"It would be a privilege to have my heart broken by you."

10 May 2012

"Sometimes, you read a book and it fills you with this weird evangelical zeal, and you become convinced that the shattered world will never be put back together unless and until all humans read the book."

Good job taking the words right out of my mouth, Mr. Green. This perfectly describes my journey while reading The Fault in Our Stars. To think that I was hesitant to read it at first because I didn't finish Looking for Alaska as I thought it was too depressing. But this book, "I fell in love the way you fall asleep: slowly, then all at once."


I was already almost halfway through the Kindle version I downloaded, but I loved it SO MUCH that I went out and bought a hardbound copy. I took my sweet time reading it, letting all the different emotions wash over me, and even then I found myself clamoring to read it again. Play Details in the Fabric by Jason Mraz featuring James Morrison while reading this, it's perfect.

It affected me so deeply and made me feel for Hazel and Gus, not only because I have a friend who is also sick, but because I share some of their sentiments I didn't even realize I had until I read them. They're fictional characters, yes, but there are millions of other kids all around the world who are also afflicted with life-threatening sickness, whose parents live each day in fear that they won't see their precious child again. It's unfair, really, but then again, "The world is not a wish-granting factory."

Funny and heartbreaking, The Fault in Our Stars is probably one of the most romantic novels I have ever read. "I'm in love with you, and I'm not in the business of denying myself the simple pleasure of saying true things. I'm in love with you, and I know that love is just a shout into the void, and oblivion is inevitable, and that we're all doomed and that there will come a day when all our labor has been returned to dust, and I know the sun will swallow the only earth we'll ever have, and I am in love with you." Oh Mr. Green, you do have a way with words. To find a love like that... That's the dream.

Reading this couldn't have come at a better time. I am actually going through something right now that forces me to evaluate how I treat myself and my relationships with other people. Sometimes I worry that I don't have too many friends, but then I realize I'd rather have a handful of (as my friend Ed said) core friends, instead of feel lonely in a room full of people who are just there when things are going great. Sometimes I get too busy trying to please other people that I forget myself in the process. Sometimes I get too naive and forget how easily some people can take their words back and rip me apart. I refuse to be trampled on though, because "You don't get to choose if you get hurt in this world... but you do have some say in who hurts you."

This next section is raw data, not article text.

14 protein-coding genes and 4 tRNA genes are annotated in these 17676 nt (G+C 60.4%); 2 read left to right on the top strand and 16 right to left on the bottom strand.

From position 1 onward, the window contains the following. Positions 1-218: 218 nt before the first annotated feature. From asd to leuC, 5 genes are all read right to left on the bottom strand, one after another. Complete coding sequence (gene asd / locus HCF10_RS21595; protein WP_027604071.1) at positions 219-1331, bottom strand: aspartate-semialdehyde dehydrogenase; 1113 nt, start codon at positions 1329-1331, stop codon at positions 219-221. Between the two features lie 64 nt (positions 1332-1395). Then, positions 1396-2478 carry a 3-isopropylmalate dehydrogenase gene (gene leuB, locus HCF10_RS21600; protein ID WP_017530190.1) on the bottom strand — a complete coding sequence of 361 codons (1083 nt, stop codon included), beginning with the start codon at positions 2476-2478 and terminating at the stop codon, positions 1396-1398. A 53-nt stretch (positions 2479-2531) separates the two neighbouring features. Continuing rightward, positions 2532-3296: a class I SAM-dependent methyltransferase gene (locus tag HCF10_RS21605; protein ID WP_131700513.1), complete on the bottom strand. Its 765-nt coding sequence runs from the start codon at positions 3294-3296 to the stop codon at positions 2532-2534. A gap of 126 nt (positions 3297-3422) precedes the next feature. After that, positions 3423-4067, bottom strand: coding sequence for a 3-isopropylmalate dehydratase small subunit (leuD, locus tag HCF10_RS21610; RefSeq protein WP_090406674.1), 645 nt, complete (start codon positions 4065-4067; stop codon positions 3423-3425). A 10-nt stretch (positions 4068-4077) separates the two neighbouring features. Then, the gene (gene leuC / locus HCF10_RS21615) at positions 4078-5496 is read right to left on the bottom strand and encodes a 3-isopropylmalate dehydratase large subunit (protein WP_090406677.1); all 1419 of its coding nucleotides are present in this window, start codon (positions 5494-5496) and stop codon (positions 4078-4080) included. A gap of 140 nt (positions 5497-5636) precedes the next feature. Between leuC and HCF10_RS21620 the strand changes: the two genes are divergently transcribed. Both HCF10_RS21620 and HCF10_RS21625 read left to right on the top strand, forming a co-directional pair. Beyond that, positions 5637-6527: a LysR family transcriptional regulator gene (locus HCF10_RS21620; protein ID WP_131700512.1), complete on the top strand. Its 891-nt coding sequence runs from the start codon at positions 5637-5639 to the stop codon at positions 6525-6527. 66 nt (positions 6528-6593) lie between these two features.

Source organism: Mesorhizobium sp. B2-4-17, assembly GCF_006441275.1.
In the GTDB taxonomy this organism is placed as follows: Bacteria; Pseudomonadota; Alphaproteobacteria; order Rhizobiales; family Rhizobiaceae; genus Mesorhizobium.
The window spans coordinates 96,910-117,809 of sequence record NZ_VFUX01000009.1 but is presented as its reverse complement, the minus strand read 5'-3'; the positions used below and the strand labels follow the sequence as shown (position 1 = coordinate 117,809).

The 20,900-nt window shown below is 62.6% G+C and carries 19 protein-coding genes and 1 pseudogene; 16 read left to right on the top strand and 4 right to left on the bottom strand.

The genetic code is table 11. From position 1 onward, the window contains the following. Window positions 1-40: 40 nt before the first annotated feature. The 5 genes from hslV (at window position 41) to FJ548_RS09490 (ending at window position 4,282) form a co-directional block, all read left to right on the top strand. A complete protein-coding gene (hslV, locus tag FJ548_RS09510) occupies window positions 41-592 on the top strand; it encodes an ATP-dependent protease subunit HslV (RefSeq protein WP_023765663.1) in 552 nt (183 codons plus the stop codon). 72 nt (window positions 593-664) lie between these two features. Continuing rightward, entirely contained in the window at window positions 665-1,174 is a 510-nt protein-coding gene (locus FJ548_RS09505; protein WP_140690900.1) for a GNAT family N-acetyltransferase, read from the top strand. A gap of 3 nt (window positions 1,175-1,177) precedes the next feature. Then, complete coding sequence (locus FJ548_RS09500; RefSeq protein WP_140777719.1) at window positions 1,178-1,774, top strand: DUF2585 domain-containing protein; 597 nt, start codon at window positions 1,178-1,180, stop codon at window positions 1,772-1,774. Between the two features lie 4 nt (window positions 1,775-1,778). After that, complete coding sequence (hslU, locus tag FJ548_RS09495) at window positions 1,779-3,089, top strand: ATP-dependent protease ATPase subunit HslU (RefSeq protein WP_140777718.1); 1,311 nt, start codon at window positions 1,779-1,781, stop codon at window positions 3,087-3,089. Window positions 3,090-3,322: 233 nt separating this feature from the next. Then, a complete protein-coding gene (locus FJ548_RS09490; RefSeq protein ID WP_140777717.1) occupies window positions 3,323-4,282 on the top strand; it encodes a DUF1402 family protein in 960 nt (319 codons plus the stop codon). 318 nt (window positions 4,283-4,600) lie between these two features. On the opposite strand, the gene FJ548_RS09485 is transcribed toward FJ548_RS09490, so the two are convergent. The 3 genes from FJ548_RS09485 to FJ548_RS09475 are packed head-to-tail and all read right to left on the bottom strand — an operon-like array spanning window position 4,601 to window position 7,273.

Aside from the declarations of love that never border on being too mushy or too cheesy (although it can leave you wondering about how these teenagers already have a solid view on metaphorical resonances and the universe), what I loved most about the book are the little moments between Gus, Hazel, and their friend Isaac. United not only because of their sickness, they're real friends through and through.

We all need "cleanse" days. Whenever the stress and pressure get to me, I find that a good, long cry is all I need to detox and clear my head. Times like this, I only reach for either my copy or DVD of The Notebook. It has never failed me, but now I think I found my new companion for these "cleanse" days. "Okay? Okay." I can't wait.

"I'm on a rollercoaster that only goes up, my friend."

PS: The italicized text in quotation marks were all lifted from The Fault in Our Stars by John Green.

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